floor joist loading, spacing sizing span tables

Discussion in 'Wood / Woodwork / Carpentry' started by StephenStephen, 4 Feb 2015.

  1. StephenStephen

    StephenStephen

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    Old house (1725) , rubblestone wall, huge victorian timbers down centre of downstairs room ceiling. I'm looking up at ceiling (woodfibre ceiling now removed)
    Joists span between wall and central timber: clear span 2.29m

    joists (victorian pine I think) ends have rotted out, I found previous 'repair by sistering' with new timber ends supported on lime plaster.
    It's a mess, only 2 joists long or strong enough for span from central timber to stone wall, lots of worm and spongy wood, double and triple sistering with odd bits of this and that. (Except that there are 2 newer 7" by 2" joists well supported and in good condition.)

    So, new joists, and looking to decouple floor above from ceiling, so thinking separate ceiling and floor joists, or resilient bars, to soundproof.
    I'd rather not make new slots in the wall for joist ends so that means joist centres at 600mm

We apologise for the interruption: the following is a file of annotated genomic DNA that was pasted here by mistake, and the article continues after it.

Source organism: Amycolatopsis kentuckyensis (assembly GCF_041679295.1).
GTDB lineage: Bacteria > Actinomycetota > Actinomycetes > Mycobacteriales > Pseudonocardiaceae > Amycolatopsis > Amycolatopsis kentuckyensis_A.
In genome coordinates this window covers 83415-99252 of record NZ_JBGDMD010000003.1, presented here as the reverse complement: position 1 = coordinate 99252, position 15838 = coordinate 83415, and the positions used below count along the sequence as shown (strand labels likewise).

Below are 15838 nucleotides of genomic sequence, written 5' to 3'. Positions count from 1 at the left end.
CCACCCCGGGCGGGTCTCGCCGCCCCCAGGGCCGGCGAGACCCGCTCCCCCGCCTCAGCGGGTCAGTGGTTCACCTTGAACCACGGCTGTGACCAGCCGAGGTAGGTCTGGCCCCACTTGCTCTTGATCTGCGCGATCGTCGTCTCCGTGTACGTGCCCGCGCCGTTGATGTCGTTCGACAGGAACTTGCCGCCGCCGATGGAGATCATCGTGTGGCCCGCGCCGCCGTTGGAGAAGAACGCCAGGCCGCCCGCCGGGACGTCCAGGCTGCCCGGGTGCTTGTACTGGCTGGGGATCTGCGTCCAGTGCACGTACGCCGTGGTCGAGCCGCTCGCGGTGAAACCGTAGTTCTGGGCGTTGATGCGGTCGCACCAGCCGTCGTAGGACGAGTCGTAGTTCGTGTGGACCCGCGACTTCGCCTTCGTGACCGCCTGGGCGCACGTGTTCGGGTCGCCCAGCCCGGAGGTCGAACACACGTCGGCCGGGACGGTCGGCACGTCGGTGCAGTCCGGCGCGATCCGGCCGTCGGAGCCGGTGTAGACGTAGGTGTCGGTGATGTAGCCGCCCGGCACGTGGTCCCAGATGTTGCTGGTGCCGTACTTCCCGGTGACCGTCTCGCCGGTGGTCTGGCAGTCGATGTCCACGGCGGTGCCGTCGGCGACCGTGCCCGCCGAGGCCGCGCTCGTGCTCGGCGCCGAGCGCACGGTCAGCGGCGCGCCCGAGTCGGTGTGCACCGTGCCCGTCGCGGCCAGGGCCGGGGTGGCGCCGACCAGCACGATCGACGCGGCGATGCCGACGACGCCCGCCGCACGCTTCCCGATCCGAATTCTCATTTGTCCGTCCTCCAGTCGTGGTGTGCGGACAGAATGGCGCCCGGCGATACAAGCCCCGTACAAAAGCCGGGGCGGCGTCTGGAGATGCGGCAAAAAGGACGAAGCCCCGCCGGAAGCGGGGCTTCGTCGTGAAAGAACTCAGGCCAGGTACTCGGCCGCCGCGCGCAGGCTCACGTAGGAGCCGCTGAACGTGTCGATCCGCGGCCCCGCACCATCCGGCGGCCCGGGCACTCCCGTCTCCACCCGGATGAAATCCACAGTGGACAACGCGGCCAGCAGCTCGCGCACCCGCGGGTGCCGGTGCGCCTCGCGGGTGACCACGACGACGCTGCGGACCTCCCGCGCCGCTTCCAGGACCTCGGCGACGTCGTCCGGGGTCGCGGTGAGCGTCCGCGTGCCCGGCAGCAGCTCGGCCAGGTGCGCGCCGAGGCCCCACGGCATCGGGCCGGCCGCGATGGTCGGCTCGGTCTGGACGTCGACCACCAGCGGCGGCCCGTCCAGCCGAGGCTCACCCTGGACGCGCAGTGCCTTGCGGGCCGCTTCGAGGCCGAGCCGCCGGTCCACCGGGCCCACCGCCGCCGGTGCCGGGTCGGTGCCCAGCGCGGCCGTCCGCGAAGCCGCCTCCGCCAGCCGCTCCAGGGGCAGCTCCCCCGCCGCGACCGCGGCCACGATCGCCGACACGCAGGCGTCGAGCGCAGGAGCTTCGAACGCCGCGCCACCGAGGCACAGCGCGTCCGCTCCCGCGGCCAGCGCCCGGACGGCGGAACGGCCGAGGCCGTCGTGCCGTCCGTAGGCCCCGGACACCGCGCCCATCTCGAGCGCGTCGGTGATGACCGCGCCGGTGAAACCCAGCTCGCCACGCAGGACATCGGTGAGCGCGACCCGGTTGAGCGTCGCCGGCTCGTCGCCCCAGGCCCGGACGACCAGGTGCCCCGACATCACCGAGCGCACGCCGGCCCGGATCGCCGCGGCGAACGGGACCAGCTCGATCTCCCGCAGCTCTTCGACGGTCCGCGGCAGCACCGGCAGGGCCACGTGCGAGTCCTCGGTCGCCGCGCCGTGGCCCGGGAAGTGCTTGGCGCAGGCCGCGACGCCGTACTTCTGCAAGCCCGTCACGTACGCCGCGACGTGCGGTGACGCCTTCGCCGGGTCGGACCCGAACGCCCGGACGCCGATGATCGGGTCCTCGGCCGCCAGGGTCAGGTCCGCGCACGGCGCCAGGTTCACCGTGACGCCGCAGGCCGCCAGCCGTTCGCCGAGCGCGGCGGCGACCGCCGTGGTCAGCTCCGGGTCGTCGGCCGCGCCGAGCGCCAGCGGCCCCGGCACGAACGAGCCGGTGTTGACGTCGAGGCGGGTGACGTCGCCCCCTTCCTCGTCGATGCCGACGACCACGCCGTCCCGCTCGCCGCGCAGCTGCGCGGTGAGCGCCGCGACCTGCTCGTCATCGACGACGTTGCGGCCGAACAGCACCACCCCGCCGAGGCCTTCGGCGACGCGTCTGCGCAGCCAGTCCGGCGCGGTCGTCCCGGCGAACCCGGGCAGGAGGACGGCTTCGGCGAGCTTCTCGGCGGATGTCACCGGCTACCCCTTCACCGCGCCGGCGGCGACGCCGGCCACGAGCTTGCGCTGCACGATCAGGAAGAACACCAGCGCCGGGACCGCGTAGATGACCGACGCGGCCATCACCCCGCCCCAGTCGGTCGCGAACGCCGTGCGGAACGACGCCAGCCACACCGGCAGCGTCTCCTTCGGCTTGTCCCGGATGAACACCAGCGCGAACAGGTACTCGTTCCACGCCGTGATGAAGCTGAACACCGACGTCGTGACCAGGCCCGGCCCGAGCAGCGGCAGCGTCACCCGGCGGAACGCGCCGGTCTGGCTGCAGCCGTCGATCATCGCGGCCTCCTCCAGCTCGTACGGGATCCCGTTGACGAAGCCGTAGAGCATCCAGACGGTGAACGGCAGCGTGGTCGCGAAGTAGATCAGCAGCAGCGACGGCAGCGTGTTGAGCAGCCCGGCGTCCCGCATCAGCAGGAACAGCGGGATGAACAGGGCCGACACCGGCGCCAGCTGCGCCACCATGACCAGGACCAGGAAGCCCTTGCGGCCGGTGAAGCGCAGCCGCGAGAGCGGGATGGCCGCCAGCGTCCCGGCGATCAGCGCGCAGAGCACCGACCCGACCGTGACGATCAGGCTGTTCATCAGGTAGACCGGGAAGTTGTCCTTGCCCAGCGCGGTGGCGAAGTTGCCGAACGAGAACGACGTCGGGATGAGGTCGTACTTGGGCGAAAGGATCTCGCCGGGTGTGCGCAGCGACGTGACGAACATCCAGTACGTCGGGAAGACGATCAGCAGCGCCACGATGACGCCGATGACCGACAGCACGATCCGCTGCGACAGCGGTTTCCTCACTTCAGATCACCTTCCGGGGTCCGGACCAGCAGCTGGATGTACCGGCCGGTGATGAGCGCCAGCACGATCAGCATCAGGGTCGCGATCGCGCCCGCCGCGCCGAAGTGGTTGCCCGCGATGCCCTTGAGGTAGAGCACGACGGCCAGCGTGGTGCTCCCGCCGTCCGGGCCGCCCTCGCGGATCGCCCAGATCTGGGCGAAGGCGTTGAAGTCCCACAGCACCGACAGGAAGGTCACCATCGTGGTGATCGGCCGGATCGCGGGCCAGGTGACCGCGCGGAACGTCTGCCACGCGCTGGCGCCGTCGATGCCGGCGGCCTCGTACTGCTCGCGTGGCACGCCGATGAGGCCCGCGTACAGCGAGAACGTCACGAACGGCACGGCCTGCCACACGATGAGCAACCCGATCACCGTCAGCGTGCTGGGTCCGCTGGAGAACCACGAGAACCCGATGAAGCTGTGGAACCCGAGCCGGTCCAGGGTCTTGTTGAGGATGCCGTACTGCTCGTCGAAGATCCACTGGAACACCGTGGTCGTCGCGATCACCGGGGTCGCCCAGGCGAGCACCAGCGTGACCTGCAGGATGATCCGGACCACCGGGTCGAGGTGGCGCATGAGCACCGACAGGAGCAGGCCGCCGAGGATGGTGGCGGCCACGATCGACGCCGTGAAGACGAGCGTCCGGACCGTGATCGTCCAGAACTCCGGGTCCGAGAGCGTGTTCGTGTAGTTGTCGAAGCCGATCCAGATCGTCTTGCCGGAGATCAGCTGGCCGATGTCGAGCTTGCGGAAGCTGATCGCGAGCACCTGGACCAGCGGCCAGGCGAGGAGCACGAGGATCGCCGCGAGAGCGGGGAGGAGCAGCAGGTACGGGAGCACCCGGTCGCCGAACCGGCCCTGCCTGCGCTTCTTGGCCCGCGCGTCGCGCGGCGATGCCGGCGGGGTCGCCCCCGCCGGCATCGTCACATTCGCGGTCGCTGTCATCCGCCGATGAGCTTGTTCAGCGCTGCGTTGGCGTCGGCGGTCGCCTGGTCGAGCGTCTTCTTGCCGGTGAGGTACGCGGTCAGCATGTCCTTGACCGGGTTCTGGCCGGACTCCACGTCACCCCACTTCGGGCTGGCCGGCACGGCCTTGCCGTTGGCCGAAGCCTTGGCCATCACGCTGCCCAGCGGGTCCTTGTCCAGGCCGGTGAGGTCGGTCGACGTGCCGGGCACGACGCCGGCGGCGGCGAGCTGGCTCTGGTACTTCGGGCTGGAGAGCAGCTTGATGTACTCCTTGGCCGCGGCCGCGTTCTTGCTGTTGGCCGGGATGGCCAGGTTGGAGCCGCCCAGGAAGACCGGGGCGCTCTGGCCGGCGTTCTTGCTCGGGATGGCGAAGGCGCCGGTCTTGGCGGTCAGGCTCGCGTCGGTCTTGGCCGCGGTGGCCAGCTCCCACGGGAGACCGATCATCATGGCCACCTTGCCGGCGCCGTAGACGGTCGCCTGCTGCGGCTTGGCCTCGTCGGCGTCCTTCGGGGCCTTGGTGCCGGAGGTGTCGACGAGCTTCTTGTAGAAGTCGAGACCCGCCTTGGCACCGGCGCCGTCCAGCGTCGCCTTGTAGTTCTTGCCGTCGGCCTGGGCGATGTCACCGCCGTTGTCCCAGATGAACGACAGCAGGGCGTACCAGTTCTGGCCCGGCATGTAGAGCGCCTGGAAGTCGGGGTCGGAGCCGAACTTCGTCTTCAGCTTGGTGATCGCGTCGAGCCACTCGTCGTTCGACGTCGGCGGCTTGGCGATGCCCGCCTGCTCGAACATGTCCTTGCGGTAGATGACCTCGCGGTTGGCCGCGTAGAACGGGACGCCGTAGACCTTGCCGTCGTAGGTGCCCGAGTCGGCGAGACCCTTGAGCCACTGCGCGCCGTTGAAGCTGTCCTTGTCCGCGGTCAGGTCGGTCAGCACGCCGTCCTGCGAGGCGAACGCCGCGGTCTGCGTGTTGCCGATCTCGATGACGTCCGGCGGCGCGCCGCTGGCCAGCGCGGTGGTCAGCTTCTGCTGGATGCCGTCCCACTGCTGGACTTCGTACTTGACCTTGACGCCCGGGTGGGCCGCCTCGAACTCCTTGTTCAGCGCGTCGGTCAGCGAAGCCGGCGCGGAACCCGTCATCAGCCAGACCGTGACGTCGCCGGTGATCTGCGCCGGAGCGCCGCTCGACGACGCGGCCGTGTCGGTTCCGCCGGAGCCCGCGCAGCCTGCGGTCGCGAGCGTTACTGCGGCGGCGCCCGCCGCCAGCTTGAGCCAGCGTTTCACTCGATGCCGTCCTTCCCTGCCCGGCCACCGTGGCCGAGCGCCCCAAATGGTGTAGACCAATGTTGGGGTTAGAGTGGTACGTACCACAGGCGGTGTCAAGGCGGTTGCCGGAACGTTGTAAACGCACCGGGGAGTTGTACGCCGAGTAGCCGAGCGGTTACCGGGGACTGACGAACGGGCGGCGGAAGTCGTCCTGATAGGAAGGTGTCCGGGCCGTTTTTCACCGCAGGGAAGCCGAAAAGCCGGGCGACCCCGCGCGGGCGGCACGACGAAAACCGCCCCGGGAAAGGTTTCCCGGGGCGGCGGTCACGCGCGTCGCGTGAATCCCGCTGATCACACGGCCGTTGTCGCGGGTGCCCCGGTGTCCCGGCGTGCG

looking at: http://www.dfpni.gov.uk/d.pdf page 12, and at http://www.diynot.com/forums/viewtopic.php?t=259050&start=15 RonnyRaygun page 2 of thread

    It looks like:
    Floor joist loads without ceiling: (kN/sq metre)
    Boards 0.15
    Joists 0.15

    Total dead load therefore 0.3
    clear span is 2.29m

    Therefore (looking at table) at C16 I could use 38mm by 145mm joists (6" by 1.5")
    So floor joists 7" by 2" would be more than adequate?

    And if I decided to use resilient bars, instead of separate ceiling joists, I would be adding the dead load of the ceiling , plus sound/thermal insulation fleece eg: http://www.thermafleece.com/product/thermafleece-ultrawool

    ceiling: 0.1 (kN/sq m)
    ultrawool at 50mm weighs 3.1kg/m sq = 0.31 kN/m sq

    so the total load would be increased by 0.41

    = 0.7
    so I could still use 38 by 145 (6" by 1.5")
    So combined floor and ceiling joist of 7" by 2" would still be more than adequate?

    Any thoughts?
    Many thanks,
    Stephen
     
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  3. StephenStephen

    StephenStephen

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    ...just wondering if this is in the right forum, or should I put it in 'building'?
     
  4. freddiemercurystwin

    freddiemercurystwin

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    What a long winded posts, you are over-thinking it all, for any domestic floor you will not go far wrong if you use the centre loading so between 0.25 and0.50. Then use your span/centres to determine the size. So anything above 38x147 @600 centres will be OK. Obviously bigger is best to minimise bounce.

    But yes no responses because you’re in Woodwork not Building where the SE’s hang out.
     
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